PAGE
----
A group of anxious students crowded outside the Association of Students of the University of Nebraska office and peered in as they waited for the student government election results Wednesday night. 

After the Electoral Commission heard five complaints, Roni Miller of the student election group Envision and William Beck of the student election group Progress gathered around a computer in the ASUN office, anxiously waiting waiting for the election results. Outside, their competitors and running mates waited for the moment the two would walk out with the news.

Miller and Beck bumped elbows before Miller exited the office first. She greeted the crowd and announced the results: Envision won every position its candidates ran for.

Miller, ASUN president-elect, ran alongside Drew Harrahill, internal vice president-elect, and Saisha Adhikari, external vice president-elect.

For the first time in four years, two student election groups ran for office. Miller said waiting to learn the results was stressful.

“It took so much longer than when we originally thought we were going to find out,” she said. “I think tensions were high for an extended period of time really.” 

Miller decided to call her parents in Nashville first, even though they were already asleep. Adhikari was still in the process of telling her friends and family, while Harrahill said he had texted many of his loved ones. 

“I told my mom, and then my grandma and my girlfriend and my roommates,” Harrahill said. “In that order.”

All three said their supporters were confident Envision would win, which encouraged the candidates.

“It helped that everyone was lifting us up when we were feeling at our lowest,” Adhikari said.

Adhikari said her first action in her new position will be to reach out to students.

“So be like, ‘Look, here’s who won, what do you want us to see in this year, what do you want us to accomplish? What do you want us to work on?” she said.

Miller said she, Harrahill and Adhikari will continue the work ethic they demonstrated in their original ASUN positions.

“[We’re] really not changing much other than continuing to work hard, listen to students and try to make it a better campus for everyone,” she said. 

Adhikari said Envision can now focus on how to put its ideas into action.

“Now, [we] worry about implementation rather than just idea generation,” she said. “Let’s get to work, let’s get to action.”

Harrahill said now that they have been elected, not having to campaign will free up their time.

“I think the biggest benefit is we now have five to 10 more hours a week where we can, again, work on projects that we care about and things that we love and not worry about campaigning,” he said.

Beck ran as the presidential candidate for Progress with Oscar Canizales as his internal vice presidential candidate and Justin Ho as a write-in external vice presidential candidate. Brent Lucke secured enough votes for a senate seat for the College of Business, and Brock Calamari secured enough votes for a Committee for Fee Allocations position in ASUN for the next term.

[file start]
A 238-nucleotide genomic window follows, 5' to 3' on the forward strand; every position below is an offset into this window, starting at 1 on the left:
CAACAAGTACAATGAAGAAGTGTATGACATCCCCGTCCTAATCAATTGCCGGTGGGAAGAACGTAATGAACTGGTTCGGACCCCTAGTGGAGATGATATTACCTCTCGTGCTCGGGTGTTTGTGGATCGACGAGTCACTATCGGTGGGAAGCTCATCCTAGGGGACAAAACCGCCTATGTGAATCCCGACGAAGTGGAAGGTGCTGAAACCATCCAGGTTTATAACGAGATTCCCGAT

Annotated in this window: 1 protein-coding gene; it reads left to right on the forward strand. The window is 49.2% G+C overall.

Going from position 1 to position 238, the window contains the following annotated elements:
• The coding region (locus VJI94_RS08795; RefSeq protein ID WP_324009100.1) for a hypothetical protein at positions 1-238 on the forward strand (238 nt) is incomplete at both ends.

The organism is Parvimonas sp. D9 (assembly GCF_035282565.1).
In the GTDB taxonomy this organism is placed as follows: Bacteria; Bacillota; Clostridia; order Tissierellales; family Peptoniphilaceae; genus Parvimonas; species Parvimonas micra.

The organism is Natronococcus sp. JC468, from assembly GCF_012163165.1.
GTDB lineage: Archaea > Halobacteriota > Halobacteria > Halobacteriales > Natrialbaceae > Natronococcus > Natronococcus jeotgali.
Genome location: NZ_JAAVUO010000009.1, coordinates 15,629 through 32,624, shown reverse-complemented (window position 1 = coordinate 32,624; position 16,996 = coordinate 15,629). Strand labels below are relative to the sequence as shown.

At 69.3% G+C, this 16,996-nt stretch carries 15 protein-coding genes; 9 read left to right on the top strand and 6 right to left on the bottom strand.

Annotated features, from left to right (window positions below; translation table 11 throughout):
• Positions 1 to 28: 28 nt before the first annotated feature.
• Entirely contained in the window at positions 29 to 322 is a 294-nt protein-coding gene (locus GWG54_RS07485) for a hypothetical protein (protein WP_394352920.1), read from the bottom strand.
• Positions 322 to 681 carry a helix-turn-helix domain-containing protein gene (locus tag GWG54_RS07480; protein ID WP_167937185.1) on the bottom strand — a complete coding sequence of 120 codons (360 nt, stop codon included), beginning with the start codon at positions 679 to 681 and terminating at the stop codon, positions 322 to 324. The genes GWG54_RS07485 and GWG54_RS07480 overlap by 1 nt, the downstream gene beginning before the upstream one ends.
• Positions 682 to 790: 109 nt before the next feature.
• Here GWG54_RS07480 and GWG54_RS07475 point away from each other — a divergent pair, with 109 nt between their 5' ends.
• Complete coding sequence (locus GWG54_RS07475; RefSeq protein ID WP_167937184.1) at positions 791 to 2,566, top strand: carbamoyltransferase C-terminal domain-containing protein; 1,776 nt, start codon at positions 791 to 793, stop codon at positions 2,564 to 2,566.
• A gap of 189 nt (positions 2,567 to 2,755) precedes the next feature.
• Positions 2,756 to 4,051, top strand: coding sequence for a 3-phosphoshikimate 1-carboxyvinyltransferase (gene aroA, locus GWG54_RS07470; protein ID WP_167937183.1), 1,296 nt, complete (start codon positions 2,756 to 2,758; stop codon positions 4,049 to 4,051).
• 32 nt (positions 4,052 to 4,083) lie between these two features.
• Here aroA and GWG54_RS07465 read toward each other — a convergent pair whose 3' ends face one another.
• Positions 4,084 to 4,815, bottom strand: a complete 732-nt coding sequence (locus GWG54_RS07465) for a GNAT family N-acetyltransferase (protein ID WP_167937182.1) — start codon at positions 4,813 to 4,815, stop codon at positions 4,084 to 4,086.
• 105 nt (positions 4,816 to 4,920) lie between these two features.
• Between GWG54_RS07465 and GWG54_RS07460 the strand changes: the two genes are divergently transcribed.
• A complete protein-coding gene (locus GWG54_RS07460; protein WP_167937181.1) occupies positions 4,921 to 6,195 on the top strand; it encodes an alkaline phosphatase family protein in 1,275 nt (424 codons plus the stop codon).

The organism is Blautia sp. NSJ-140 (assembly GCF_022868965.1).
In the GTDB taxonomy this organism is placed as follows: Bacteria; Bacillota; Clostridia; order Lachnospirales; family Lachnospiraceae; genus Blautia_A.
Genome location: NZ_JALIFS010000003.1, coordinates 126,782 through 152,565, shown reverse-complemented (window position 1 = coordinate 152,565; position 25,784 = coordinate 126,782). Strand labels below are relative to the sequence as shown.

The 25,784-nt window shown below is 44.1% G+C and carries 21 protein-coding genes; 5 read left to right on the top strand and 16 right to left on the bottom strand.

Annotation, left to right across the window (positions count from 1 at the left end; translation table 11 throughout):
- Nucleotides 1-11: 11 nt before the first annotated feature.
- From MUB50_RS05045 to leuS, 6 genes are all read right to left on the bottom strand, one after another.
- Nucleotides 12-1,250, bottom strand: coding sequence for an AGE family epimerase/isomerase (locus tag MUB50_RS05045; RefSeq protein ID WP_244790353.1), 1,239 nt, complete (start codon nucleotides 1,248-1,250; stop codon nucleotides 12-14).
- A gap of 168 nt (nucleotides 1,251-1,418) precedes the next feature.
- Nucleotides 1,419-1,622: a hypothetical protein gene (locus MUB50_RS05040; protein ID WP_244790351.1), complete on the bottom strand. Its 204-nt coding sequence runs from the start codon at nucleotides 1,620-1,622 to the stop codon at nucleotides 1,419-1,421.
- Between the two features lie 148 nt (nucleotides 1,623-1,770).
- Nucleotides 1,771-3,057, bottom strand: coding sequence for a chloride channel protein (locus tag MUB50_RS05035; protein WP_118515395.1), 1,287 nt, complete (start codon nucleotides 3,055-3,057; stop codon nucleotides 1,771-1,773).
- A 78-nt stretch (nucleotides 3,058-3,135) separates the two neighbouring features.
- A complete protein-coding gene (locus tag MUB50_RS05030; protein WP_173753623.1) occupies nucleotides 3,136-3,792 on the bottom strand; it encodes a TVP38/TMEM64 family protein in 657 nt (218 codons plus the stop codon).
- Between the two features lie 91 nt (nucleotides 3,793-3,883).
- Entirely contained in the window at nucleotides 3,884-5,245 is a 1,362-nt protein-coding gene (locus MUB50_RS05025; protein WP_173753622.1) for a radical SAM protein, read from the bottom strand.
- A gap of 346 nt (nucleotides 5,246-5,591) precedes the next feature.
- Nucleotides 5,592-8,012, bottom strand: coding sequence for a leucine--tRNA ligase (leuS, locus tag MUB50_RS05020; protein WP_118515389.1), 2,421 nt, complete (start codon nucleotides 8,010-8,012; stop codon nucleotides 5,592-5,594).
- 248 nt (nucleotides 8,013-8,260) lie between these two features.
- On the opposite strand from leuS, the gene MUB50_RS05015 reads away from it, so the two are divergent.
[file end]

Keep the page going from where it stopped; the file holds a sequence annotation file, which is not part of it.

Three weeks after Progress’s candidates announced their campaign on Feb. 19, their campaign is over. Now, Beck said he plans to go home, eat some doughnuts and de-stress.

“I know I was stressed out about the whole process,” Beck said. “I’m glad we did it. It’s very much a proud moment for all of us, and it spread awareness of what we’re trying to do on campus and how we’re trying to overthrow the status quo.”

Beck also announced Progress’s plans to run next year, saying the student election group’s name, platform and candidates are still to be decided. However, he said one thing is for sure: Beck, Canizales and Ho are all interested in playing a role.

“Just because we lost the campaign today doesn’t mean that we’re not going to keep fighting for what we believe in,” he said.

Beck said he decided to announce the campaign now, as he expects to send updates on the campaign throughout the next year and be involved in ASUN activities in the future. He said Progress members are also interested in applying for open ASUN positions during the next term, including any extra senate seats or student court positions, to remain an active voice.

“We hope the new administration is open to appointing us to those positions,” Beck said. “That’s something we’re excited for, and we hope that students will stay tuned for next year.”

Ho said another way Progress plans to be involved is by creating a recognized student organization independent of ASUN dedicated to evaluating how well ASUN is performing as a student government. He said Progress ran to hold ASUN accountable, and, as an external organization, they will be able to continue that goal.

Beck also said he is curious to see what the new administration led by Miller will bring to the University of Nebraska-Lincoln and looks forward to working with them. Canizales agreed, saying he is happy for Envision and expected the results, but is glad Progress ran this year as a trial run before next year’s campaign.

“We wish [Envision] the best of luck and … we hope to be working with them in the future,” Canizales said.

Miller, Harrahill and Adhikari said they are thankful for the support they received from student voters and hope the election is the start of their connection to the student body.

“We hope that students really focus on what student government is, like curious, intrigued about us because we look forward to connecting with students in the future,” Adhikari said. 

The next ASUN term begins on April 1. Now that the election is over, the Envision candidates said life goes on, but their first step is to get some sleep. 

“I’m gonna sleep,” Harrahill said. “And then I’m gonna get up tomorrow morning and finish my homework.”

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